Advanced BBQ Cooking Tips
♦ Food Safety: Keep it clean and keep it cold until you cook it or eat it. Practice good food safety and preparation.
♦ Seasoning the Grill: Pre-heat the clean grill and coat with cooking oil, using a brush or spray. Close the grill and allow it to sit for about 20 minutes then wipe the grill clean with a fresh damp cloth. The concept is the same as the seasoning of a cast iron fry pan.
♦ BBQ Lid Position: Just as some things are cooked on the kitchen cooktop and some in the oven, the type of food you are cooking will determine if you leave the BBQ lid up or down. Generally speaking, do what you would do if you were cooking indoors.
♦ Over the Burner Cooking: Steaks, burgers, and veggies, that need to be seared or cooked from the outside inward, should be placed directly over the burners. A little olive oil brushed on the steak will prevent it from sticking. Also, do NOT use salt on the meat before cooking, as it draws out the moisture and makes the meat dry. If you do salt it as you start cooking, use coarse salt to get a nice salty crust. A bit of coarse black pepper can be nice, too.
♦ Searing & Crosshatching: Always pre-heat the grill and take the meat out of the refrigerator about 15 minutes before cooking. Sear the meat for 90 seconds on high heat and then rotate it 1/8 of a turn (45 degrees) and sear again. This will give it an attractive crosshatch pattern, assuming you are not cooking on a flat plate grill, and help seal in the natural juices. Remember to reduce heat to normal cooking temperature after searing.
♦ Leave it Alone and Give It Room: You should only turn the meat once. Be patient! The meat needs room, too. Don't overcrowd the grill or it can heat unevenly. There should be at least 2cm between the pieces of meat. Also, make sure you have enough gas so that the cooking session is uninterrupted.
♦ Avoid Using BBQ Forks: To retain the natural juices, don’t poke holes in the meat! This includes piercing the sausage skins. Use long handled tongs or spatulas instead of forks. Also, don't mash down on meat and burgers, as it forces out the natural juices and leaves you with dried out meat.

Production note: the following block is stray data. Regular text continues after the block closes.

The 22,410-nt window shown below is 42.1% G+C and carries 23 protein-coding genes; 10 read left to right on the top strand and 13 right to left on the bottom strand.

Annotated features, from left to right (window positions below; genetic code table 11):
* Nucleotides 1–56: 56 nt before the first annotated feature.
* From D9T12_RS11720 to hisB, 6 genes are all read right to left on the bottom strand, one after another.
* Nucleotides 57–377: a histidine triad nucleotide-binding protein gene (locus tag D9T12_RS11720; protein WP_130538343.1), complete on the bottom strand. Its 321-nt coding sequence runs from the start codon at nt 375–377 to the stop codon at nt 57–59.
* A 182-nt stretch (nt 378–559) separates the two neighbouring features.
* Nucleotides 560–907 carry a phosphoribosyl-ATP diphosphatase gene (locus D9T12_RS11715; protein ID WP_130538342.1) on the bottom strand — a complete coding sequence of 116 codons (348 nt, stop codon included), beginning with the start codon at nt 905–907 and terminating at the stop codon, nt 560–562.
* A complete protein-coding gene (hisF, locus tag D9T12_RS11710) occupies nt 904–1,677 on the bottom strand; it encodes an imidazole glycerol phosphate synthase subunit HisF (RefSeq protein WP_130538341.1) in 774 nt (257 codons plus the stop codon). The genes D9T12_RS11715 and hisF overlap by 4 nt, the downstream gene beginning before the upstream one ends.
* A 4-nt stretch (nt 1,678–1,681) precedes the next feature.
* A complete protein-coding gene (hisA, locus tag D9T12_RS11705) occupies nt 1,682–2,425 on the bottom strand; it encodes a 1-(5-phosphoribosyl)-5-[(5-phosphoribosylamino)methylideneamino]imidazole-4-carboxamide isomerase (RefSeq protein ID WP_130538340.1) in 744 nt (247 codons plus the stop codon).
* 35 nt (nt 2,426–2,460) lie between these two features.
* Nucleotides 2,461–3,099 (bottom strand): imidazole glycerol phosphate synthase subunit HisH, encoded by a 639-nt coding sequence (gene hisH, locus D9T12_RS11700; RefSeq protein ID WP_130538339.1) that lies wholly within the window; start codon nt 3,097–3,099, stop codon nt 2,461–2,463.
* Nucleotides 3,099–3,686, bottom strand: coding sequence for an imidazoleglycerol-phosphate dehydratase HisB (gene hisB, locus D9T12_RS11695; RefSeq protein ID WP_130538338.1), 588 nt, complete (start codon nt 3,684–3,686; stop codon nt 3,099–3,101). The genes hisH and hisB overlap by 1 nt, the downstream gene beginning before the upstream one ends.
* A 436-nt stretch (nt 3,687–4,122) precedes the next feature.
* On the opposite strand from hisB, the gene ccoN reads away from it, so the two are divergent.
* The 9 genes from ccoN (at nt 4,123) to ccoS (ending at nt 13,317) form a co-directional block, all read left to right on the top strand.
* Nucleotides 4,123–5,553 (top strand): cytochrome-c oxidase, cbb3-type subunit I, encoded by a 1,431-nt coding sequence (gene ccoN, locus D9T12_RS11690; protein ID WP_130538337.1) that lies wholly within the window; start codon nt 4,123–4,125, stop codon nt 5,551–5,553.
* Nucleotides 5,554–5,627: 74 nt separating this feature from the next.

♦ Leave It Alone Part 2: Let your grilled meat "rest" for five minutes after cooking, covered loosely with foil, to ensure more tender and juicy results. Letting the meat rest also applies to roasts and other cooked meats, as well.
♦ Away From the Burner Cooking: Whole chickens, roasts, and most fish fillets require indirect heat. Try preheating the grill with all burners then, when the grill is hot, turn off one side of grill, put the slow cooking food over the unlit burners and close the lid. In effect, it becomes an oven. This will help cook the meat evenly, browning it while keeping it juicy and tender. Use a meat thermometer, where appropriate, to determine when it is done.
♦ Using Aluminium Foil: You can use aluminium foil to create little cooking pouches for delicate foods, like fish fillets. Cook away from the lit burners or place the pouch on the warming rack, if you have one.
♦ Use Your Warming Rack: You can toast bread, cook delicate foods or just keep cooked food warm by using your warming rack.
♦ Wood Chips: Wood chip smoke can enhance the flavour of your food. You put the wood chips in a steel smoker box or in a small aluminium foil tray within the BBQ. Hickory is a good all-round choice, if you are just starting. Smoker boxes and wood chips can be found at BBQ specialty stores. Follow the wood chip supplier’s instructions.
♦ Reheating Pizza: Did you know that a gas grill is the perfect way to reheat pizza? Just set the BBQ on low, preheat, put the pizza directly on the grill and close the lid. Heat until cheese starts to melt.
♦ Cooking Flare Ups: Use lean cuts of meat and/or trim away the fat to reduce the chance of flare ups. Make sure the grease tray is empty before you start, too. Very high temperatures should also be avoided. However, if it does happen, flip down the grill lid and turn OFF all burners and the gas bottle, if safe to do so. When the flare up is over, you can resume cooking. NEVER spray water on BBQ flare ups or on any grease fire.
♦ Marinades: For more intense or varied flavours, consider using meat marinades. You marinate the meat before you BBQ, as instructed by the marinade maker or recipe. You can use large freezer bags for marinating. Just put in the meat and marinade, seal and shake. Refrigerate, shaking it occasionally, until you’re ready to BBQ. Make sure you drain off any excess marinade before cooking and do NOT pour it over the meat while cooking.
♦ Side Burners: If your BBQ is equipped with a side burner, you can use it just like a kitchen cooktop. This adds to the selection of dishes you can choose to cook outdoors.
♦ Clean When Done: Wearing protective gloves, clean the grill while it is still hot. Use a good grill brush to clean cooking plates and racks. Lightly coat cooking surfaces with cooking oil when clean. Remember to empty the grease tray, too.
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